Acceptability and usability of computerized cognitive assessment among Australian Indigenous residents of the Torres Strait Islands

Thompson, Fintan, Cysique, Lucette A., Harriss, Linton R., Taylor, Sean, Savage, Greg, Maruff, Paul, and Mcdermott, Robyn (2020) Acceptability and usability of computerized cognitive assessment among Australian Indigenous residents of the Torres Strait Islands. Archives of Clinical Neuropsychology, 35 (8). pp. 1288-1302.

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View at Publisher Website: http://dx.doi.org/10.1093/arclin/acaa037
 
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Abstract

Objectives: This cross-sectional study aimed to investigate the acceptability and usability of the Cogstate Brief Battery (CBB) in a community-based sample of Australian Indigenous people from the Torres Strait region, based on a user experience framework of human-computer interaction.

Methods: Two-hundred community participants completed the four subtests of the CBB on an iPad platform, during a free adult health check on two islands in the region, between October and December 2016. Acceptability was defined as completing the learning trial of a task and usability as continuing a task through to completion, determined by examiner acumen and internal Cogstate completion and integrity criteria. These were combined into a single dichotomous completion measure for logistic regression analyses. Performance-measured as reaction times and accuracy of responses-was analyzed using linear regression analyses.

Results: CBB completion ranged from 82.0% to 91.5% across the four tasks and the odds of completing decreased with age. After adjusting for age, iPad/tablet familiarity increased the odds of completion for all tasks while level of education and employment increased the odds for some tasks only. These variables accounted for 18.0%-23.8% of the variance in reaction times on speeded tasks. Age and education had the most effect, although semipartial correlations were modest.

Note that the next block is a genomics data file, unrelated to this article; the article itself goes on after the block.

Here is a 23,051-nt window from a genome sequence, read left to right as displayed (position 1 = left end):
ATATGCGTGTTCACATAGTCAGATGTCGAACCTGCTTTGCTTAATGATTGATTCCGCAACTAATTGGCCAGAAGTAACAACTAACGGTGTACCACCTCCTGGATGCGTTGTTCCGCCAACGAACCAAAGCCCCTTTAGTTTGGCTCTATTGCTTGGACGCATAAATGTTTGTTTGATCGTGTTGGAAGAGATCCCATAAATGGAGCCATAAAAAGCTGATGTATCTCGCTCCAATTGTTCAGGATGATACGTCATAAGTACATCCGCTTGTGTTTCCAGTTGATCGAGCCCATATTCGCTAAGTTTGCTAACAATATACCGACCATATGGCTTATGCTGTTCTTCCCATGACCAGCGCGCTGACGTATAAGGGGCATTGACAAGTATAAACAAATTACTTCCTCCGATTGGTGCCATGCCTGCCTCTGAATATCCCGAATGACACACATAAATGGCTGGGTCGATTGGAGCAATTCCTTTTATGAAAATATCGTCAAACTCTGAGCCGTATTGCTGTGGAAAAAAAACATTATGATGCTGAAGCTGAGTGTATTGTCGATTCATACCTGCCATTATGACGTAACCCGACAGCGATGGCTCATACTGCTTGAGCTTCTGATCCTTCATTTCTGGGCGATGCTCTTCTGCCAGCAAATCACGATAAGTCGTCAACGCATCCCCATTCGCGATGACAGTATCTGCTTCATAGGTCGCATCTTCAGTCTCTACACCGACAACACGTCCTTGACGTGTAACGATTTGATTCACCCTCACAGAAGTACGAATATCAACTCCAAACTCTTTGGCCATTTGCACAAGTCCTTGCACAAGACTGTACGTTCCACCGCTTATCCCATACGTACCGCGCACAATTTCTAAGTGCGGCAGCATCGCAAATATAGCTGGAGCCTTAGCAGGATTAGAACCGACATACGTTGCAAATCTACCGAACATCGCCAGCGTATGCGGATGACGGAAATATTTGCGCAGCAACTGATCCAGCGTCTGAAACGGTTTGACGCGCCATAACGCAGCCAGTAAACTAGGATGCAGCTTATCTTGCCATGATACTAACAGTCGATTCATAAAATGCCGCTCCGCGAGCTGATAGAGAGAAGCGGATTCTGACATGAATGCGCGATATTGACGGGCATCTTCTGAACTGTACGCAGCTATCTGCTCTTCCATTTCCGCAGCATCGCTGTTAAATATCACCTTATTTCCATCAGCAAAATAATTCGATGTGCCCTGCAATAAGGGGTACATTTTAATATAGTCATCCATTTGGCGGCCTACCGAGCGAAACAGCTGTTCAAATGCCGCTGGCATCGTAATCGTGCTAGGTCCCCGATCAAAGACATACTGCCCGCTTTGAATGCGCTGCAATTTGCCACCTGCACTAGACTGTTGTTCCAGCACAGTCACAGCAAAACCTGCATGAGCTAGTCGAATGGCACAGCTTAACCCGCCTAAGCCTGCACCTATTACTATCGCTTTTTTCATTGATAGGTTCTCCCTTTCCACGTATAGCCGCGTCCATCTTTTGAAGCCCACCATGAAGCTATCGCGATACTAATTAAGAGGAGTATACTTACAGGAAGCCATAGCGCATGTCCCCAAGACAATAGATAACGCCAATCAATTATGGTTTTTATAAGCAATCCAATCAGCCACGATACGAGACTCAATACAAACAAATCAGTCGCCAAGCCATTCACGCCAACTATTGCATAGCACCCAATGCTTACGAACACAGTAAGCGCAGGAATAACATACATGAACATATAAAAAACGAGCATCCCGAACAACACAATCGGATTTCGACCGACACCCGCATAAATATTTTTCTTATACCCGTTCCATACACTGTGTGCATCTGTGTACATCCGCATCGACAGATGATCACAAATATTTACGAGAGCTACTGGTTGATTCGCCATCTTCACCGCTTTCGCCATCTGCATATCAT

Conclusions: When administered in a health-screening context, the acceptability and usability of the CBB were greatest in young- to middle-aged participants with some education and iPad/tablet experience. Older and more vulnerable participants may have benefited from additional time and practice on the CBB prior to administration.

Item ID: 66145
Item Type: Article (Research - C1)
ISSN: 1873-5843
Keywords: Neuropsychology, Epidemiology, Indigenous health
Copyright Information: © The Author(s) 2020. Published by Oxford University Press. All rights reserved.
Date Deposited: 13 Jan 2021 07:39
FoR Codes: 45 INDIGENOUS STUDIES > 4504 Aboriginal and Torres Strait Islander health and wellbeing > 450406 Aboriginal and Torres Strait Islander epidemiology @ 25%
45 INDIGENOUS STUDIES > 4504 Aboriginal and Torres Strait Islander health and wellbeing > 450416 Aboriginal and Torres Strait Islander psychology @ 25%
52 PSYCHOLOGY > 5201 Applied and developmental psychology > 520108 Testing, assessment and psychometrics @ 50%
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